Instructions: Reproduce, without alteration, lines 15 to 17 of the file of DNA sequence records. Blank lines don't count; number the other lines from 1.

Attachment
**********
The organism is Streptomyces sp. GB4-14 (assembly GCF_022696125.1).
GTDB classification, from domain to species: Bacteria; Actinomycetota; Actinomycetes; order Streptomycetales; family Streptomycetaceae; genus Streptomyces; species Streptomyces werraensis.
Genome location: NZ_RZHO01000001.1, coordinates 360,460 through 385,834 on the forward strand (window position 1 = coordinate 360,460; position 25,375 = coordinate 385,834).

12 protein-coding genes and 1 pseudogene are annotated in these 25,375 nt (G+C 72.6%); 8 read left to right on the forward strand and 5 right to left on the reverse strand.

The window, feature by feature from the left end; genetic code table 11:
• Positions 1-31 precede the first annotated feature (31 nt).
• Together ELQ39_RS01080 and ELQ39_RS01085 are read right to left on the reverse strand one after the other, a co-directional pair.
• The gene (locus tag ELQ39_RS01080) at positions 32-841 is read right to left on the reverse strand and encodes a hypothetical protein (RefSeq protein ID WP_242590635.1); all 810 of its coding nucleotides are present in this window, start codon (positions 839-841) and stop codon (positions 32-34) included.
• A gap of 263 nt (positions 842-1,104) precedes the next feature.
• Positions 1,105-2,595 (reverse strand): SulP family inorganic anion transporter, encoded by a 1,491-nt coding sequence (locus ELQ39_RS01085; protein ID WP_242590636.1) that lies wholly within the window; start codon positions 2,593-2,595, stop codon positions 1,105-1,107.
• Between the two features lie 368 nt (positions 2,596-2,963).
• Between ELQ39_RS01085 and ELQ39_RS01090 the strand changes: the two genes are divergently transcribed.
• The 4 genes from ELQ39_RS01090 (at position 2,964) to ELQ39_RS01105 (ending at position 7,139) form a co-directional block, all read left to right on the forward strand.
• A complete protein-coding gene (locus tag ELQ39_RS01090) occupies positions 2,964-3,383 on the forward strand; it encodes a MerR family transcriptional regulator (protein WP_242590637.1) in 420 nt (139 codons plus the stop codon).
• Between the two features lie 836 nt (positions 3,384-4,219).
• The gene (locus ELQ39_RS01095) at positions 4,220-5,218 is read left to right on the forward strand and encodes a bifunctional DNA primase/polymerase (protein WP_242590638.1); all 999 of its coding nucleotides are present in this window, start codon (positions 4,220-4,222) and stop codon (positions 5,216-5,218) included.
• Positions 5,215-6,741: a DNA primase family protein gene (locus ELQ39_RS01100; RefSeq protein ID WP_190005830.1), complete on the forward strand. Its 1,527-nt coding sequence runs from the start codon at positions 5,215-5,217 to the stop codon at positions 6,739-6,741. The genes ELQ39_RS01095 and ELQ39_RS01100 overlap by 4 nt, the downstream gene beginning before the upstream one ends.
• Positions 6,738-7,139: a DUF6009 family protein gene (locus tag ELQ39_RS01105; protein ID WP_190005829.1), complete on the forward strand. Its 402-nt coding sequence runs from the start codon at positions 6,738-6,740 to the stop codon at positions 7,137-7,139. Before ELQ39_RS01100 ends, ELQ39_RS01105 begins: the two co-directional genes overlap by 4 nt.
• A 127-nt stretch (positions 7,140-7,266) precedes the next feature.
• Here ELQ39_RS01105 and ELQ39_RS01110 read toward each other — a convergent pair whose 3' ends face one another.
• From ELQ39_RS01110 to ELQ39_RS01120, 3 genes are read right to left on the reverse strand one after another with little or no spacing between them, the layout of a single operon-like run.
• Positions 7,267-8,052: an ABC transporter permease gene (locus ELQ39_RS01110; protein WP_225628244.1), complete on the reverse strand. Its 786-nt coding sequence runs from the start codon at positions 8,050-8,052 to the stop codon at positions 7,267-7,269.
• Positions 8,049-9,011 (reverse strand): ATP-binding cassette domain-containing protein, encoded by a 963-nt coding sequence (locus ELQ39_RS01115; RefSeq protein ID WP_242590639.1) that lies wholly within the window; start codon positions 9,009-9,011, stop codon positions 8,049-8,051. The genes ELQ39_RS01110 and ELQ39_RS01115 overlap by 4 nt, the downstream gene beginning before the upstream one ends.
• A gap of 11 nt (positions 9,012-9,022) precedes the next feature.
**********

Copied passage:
• Between the two features lie 836 nt (positions 3,384-4,219).
• The gene (locus ELQ39_RS01095) at positions 4,220-5,218 is read left to right on the forward strand and encodes a bifunctional DNA primase/polymerase (protein WP_242590638.1); all 999 of its coding nucleotides are present in this window, start codon (positions 4,220-4,222) and stop codon (positions 5,216-5,218) included.
• Positions 5,215-6,741: a DNA primase family protein gene (locus ELQ39_RS01100; RefSeq protein ID WP_190005830.1), complete on the forward strand. Its 1,527-nt coding sequence runs from the start codon at positions 5,215-5,217 to the stop codon at positions 6,739-6,741. The genes ELQ39_RS01095 and ELQ39_RS01100 overlap by 4 nt, the downstream gene beginning before the upstream one ends.